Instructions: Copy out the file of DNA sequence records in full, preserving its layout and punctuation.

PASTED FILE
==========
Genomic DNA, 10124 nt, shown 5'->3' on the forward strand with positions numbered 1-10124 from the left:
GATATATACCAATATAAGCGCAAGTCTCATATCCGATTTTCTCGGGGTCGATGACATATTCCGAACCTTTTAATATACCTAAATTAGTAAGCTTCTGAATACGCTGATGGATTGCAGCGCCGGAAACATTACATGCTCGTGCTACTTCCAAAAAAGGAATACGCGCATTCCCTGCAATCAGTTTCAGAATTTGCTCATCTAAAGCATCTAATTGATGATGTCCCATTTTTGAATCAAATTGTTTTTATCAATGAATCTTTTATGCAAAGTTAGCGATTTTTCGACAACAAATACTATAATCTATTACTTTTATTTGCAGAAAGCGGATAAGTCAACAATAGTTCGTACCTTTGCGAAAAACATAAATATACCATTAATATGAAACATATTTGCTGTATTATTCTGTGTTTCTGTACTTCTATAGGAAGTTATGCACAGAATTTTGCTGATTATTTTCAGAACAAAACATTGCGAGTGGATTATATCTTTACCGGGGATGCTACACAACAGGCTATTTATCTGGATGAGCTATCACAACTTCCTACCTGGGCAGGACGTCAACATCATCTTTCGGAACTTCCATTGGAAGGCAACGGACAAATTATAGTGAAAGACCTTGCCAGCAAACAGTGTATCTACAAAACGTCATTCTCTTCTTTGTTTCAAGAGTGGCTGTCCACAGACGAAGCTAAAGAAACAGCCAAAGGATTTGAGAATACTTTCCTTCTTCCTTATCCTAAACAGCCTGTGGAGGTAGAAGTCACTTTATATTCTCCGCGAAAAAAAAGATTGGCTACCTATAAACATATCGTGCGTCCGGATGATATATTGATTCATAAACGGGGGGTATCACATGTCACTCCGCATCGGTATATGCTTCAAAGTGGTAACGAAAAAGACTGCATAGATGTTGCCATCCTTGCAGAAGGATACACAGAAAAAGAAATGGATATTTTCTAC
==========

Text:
Genomic DNA, 10124 nt, shown 5'->3' on the forward strand with positions numbered 1-10124 from the left:
GATATATACCAATATAAGCGCAAGTCTCATATCCGATTTTCTCGGGGTCGATGACATATTCCGAACCTTTTAATATACCTAAATTAGTAAGCTTCTGAATACGCTGATGGATTGCAGCGCCGGAAACATTACATGCTCGTGCTACTTCCAAAAAAGGAATACGCGCATTCCCTGCAATCAGTTTCAGAATTTGCTCATCTAAAGCATCTAATTGATGATGTCCCATTTTTGAATCAAATTGTTTTTATCAATGAATCTTTTATGCAAAGTTAGCGATTTTTCGACAACAAATACTATAATCTATTACTTTTATTTGCAGAAAGCGGATAAGTCAACAATAGTTCGTACCTTTGCGAAAAACATAAATATACCATTAATATGAAACATATTTGCTGTATTATTCTGTGTTTCTGTACTTCTATAGGAAGTTATGCACAGAATTTTGCTGATTATTTTCAGAACAAAACATTGCGAGTGGATTATATCTTTACCGGGGATGCTACACAACAGGCTATTTATCTGGATGAGCTATCACAACTTCCTACCTGGGCAGGACGTCAACATCATCTTTCGGAACTTCCATTGGAAGGCAACGGACAAATTATAGTGAAAGACCTTGCCAGCAAACAGTGTATCTACAAAACGTCATTCTCTTCTTTGTTTCAAGAGTGGCTGTCCACAGACGAAGCTAAAGAAACAGCCAAAGGATTTGAGAATACTTTCCTTCTTCCTTATCCTAAACAGCCTGTGGAGGTAGAAGTCACTTTATATTCTCCGCGAAAAAAAAGATTGGCTACCTATAAACATATCGTGCGTCCGGATGATATATTGATTCATAAACGGGGGGTATCACATGTCACTCCGCATCGGTATATGCTTCAAAGTGGTAACGAAAAAGACTGCATAGATGTTGCCATCCTTGCAGAAGGATACACAGAAAAAGAAATGGATATTTTCTAC